See the last paragraph above. Women do make different lifestlye choices, but they do not do it in a vacuum. Ruth Lea seems to believe there is something intrinsic (she used the word) about women that makes them opt for safer and more family-friendly employment. She has no objective basis for this belief, given the host of other factors causing women to make those choices and the lack of any evidence as to what women would tend to choose if those factors were removed. “Different lifestyle choices”, to me, is code for “let’s not analyse this”. By not analysing the choices themselves, we are doing a disservice to women. We are assuming that they are BIOLOGICALLY programmed in some way to make the choices that they are oppressed into making, which is another way of saying that it’s OK that they are oppressed, because they choose it. Here I am, and I say it’s not OK, and I say that it is not possible to volunteer for the consequences of your own, unchosen oppression.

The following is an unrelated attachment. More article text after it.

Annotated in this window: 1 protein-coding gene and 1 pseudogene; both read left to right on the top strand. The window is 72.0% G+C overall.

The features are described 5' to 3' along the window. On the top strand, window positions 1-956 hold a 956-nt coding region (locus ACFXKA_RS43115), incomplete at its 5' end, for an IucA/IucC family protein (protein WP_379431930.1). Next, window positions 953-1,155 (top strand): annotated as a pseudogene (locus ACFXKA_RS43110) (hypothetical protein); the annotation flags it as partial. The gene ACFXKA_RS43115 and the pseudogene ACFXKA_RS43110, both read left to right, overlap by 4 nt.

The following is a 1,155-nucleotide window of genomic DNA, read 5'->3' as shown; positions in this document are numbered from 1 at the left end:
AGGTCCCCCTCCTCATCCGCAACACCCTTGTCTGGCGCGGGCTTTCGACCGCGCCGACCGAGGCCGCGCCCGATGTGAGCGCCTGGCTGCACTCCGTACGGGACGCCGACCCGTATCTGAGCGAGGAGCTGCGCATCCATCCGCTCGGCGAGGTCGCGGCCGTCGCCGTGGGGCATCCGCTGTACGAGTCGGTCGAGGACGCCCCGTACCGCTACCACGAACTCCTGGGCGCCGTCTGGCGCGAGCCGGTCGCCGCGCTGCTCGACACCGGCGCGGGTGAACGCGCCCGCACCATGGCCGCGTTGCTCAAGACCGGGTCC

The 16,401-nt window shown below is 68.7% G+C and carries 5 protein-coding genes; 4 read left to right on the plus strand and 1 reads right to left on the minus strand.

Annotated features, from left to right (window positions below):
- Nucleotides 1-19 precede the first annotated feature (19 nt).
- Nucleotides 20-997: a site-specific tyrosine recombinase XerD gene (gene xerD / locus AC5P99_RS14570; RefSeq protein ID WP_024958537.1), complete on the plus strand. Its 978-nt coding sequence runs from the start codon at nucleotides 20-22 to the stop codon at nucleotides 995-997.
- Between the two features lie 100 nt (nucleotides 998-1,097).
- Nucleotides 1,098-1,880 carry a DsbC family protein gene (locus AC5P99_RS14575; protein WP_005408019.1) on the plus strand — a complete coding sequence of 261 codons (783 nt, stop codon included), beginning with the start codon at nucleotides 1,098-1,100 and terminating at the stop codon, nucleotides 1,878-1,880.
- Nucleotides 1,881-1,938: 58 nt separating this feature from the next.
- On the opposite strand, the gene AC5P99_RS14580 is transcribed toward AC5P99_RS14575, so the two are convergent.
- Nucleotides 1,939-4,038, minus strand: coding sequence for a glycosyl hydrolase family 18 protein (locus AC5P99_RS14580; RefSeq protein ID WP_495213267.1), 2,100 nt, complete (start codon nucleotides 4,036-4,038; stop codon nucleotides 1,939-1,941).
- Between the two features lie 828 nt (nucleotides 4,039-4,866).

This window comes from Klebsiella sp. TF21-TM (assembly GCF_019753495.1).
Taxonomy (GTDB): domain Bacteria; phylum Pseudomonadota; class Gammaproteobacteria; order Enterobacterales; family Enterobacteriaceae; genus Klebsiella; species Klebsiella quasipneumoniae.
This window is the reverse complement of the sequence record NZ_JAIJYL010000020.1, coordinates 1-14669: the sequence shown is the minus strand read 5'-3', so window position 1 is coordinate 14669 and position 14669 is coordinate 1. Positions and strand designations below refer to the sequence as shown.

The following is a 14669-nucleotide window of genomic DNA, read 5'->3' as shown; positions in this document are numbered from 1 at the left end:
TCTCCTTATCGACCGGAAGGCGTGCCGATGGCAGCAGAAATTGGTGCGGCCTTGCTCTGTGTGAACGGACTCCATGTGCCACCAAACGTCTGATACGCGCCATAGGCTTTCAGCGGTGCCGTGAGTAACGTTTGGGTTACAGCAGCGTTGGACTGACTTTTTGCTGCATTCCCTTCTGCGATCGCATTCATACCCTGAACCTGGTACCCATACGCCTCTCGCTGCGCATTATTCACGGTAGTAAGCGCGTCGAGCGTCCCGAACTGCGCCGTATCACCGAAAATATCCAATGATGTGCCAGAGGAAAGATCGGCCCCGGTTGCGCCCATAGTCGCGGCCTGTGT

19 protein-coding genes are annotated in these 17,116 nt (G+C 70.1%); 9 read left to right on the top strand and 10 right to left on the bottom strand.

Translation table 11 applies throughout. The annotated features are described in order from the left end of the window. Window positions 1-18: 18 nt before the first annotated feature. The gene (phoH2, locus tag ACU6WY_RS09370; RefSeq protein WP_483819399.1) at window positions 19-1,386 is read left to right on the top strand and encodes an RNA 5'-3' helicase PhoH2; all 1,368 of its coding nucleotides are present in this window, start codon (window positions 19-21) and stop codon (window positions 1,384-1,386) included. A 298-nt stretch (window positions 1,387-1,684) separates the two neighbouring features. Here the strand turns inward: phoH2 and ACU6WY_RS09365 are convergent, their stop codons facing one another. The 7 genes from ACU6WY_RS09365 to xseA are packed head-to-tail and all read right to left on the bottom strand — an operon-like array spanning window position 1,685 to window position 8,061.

See also, all the continuing evidence for discrimination against women – the women who are sacked because they are pregnant or who are paid less than men doing the same job, the women who can’t get promoted because their commitment to the job is questioned, the women who get passed over because their face doesn’t fit, the experienced and talented women who are told they can’t be on TV any more because they are no longer young and pretty.

So what does Maia think of it all?

I think, with Vicky Lovell, that this is a great idea worth talking about. It could stimulate debate and spur us on to fresh ideas about the ways in which we can efficiently – and perhaps rapidly? – move towards the goal of complete equality.

I also think that because it would involve some initial “corrective” discrimination that will or may disadvantage some men, this idea is never going to be put in practice.

I think that supporting this kind of proposal will be like supporting the notion of reparations for descendants of slaves – noble but pointless and, possibly, self-defeating. Because you know what they will say about us if we come out in favour of this, ahem, blatantly anti-male discriminatory policy. They will accuse us of self-serving hypocrisy. You know they will.

Maia also thinks it would be cool to get a tax break.
But that’s just me – self-serving hypocrite to the bone.